Despite the undeniable shift the retail sector has seen towards e-commerce recently, retailers seem convinced that the era of brick-and-mortar stores and in-person shopping is far from over – just take a look at the slew of new openings, reopenings and renovations that hit the headlines every week.
The question is: can stores simply return to business as usual, the way things were before the pandemic, or is there a new post-pandemic version of in-store retail and, if so, what does that look like?
Here, Inc Retail managing director, Dan Shaw, discusses the different tactics that retailers can employ to make better use of physical stores…
E-commerce has been a hot topic for many years now, but since the start of the pandemic we have seen an even more significant surge in the number of online orders, which may leave many retailers worrying about the future of their physical outlets.
Despite many consumers switching over to online shopping because they believe it to be quicker and more convenient, it can never match up to the experience of shopping in-store.
I really believe that physical stores are still an absolutely essential part of the retail landscape that should not be overlooked by retailers.
At this point, choosing to prioritise online shopping over physical stores could be a big mistake for many companies. They are both equally as important and should both be optimised for the best results.
In a time when online is supposedly king, there are some great examples of companies who have used their physical locations to their advantage and have experienced real success. Here are just a few of my favourites.
Reinvent the experience of shopping in-store
One thing that online shopping will never be able to do is compete with the experience of walking into a shop, seeing items in the flesh, getting to touch them and being able to put them into a bag to take home with you.
So why not upgrade this experience to be something even better?
I’ve seen companies like Situ Live who are championing a new form of experiential retail with live theatrics and storytelling that encourages shoppers to engage with brands and products while getting access to advice from the Situ Live team.
In this retail concept, customers can also scan QR codes as they walk around to find out more information or order pieces directly from the manufacturer. This complete reimagination of what shopping has historically been like has made the future of physical stores seem incredibly exciting.
Bring the digital experience to your physical store
Like the saying “If you can’t beat them, join them” would suggest, if there’s a reason that people like online shopping, we should do what we can to bring those into a physical space.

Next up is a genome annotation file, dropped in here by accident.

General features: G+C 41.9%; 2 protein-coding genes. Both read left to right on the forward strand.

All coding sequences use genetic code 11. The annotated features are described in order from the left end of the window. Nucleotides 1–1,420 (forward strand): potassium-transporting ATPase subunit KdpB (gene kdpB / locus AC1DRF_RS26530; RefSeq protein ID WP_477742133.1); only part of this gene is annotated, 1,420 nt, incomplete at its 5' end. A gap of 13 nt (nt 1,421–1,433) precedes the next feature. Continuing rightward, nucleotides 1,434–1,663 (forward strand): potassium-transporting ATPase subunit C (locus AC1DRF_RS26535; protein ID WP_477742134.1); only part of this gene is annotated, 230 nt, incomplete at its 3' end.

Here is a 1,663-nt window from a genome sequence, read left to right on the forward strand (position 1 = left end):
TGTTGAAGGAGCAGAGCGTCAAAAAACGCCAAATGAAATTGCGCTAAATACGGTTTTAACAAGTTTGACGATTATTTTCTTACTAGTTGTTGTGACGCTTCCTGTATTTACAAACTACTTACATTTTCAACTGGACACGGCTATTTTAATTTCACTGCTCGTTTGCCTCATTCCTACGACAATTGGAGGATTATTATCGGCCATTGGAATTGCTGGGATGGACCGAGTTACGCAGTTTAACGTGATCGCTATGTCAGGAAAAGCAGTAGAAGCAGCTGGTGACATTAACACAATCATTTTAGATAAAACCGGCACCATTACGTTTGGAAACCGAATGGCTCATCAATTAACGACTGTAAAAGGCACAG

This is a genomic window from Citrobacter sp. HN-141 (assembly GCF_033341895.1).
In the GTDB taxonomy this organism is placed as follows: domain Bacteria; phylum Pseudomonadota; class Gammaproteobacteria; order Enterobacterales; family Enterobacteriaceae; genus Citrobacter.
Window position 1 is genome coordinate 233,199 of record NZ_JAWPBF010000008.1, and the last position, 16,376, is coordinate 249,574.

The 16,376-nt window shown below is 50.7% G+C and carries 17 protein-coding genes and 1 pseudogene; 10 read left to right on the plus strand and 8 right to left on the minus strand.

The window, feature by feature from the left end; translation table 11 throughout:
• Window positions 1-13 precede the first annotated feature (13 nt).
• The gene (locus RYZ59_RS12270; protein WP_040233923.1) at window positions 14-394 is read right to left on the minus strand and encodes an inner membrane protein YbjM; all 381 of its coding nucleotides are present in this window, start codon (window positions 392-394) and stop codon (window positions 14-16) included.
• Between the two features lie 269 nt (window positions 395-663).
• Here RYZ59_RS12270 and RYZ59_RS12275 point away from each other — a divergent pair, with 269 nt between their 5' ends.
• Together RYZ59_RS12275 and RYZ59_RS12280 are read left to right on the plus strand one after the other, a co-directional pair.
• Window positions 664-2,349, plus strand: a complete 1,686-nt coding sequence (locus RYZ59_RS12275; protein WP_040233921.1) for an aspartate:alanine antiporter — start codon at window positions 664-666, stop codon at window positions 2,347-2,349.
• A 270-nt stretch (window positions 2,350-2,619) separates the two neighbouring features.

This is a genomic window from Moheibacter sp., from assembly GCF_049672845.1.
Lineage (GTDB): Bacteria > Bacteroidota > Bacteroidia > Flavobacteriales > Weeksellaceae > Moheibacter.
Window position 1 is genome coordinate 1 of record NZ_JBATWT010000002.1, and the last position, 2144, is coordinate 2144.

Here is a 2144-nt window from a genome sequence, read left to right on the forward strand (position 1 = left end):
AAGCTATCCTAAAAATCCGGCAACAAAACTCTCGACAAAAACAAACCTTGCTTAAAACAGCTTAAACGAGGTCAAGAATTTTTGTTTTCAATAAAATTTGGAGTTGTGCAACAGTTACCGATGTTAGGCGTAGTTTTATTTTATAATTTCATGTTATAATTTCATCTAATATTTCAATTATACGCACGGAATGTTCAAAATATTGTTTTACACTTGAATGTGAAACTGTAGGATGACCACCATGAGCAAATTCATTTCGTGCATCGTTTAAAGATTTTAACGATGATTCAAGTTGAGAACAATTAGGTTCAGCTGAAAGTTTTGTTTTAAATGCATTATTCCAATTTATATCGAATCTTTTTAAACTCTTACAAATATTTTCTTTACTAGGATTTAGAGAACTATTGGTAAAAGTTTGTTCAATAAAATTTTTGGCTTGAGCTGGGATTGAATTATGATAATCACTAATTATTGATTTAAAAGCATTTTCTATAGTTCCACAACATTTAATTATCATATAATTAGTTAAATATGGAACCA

A great example I’ve seen of this comes from retail giant, Amazon, in their newly launched Bluewater store.
In this store they only sell products that are rated four-stars and above, which takes the guess-work out of in-store shopping. It’s like going through the ‘trending’ page of a website where you know you’re only getting the best of the best.
Alongside this, the store also has digital prices, average star rating and number of customer reviews on every product—which is not the standard for other retail outlets.
Finally, shoppers in the Amazon store can get all of the Prime deals and perks they’re used to online, which removes one of the incentives people have to ditch in-store shopping.
Use innovative platforms to boost loyalty and engagement
Customer loyalty is something that all retailers want to achieve, and I’ve seen some really interesting ways that companies are going about achieving this.
For example, a UK start up called Jisp that’s ‘leading contact-free retail and grocery’ through the use of scan & save apps.
They recently worked with Nisa and since launching the Scan & Save trial, they had reached 10,000 scans, 5,000 taps and 2,000 redemptions in only five short weeks—pretty impressive.
The brand has also started working with the likes of Kellogg’s, Red Bull and Nomad Foods to offer similar schemes which provide savings on certain products using an innovative new method of handing out augmented reality vouchers.
Find ways to make your customer’s lives easier
It feels like everyone is busier than ever, so making sure that your retail store is a seamless and speedy experience for your customers can often be extremely important.
Supermarkets especially can often be a lengthy process, which has led many people to start shopping for their groceries online, which isn’t always the best as you can’t pick out your produce yourself, and are often faced with substitutions that you didn’t want.
To improve their physical stores, Tesco launched its first checkout-free store, which is similar to the ‘Just Walk Out’ approach, championed by Amazon.
Shoppers can walk into the store, check-in using a QR code, pick up their items, walk out and wait for the charge to come through on their phone.
I think that this is probably the direction that most stores will be following in the coming years, and it makes sense. Why should customers have to load and unload their trolleys and baskets multiple times while in the store—it doesn’t make sense, so I’m very intrigued by all of these companies finding alternative ways to smooth out this process.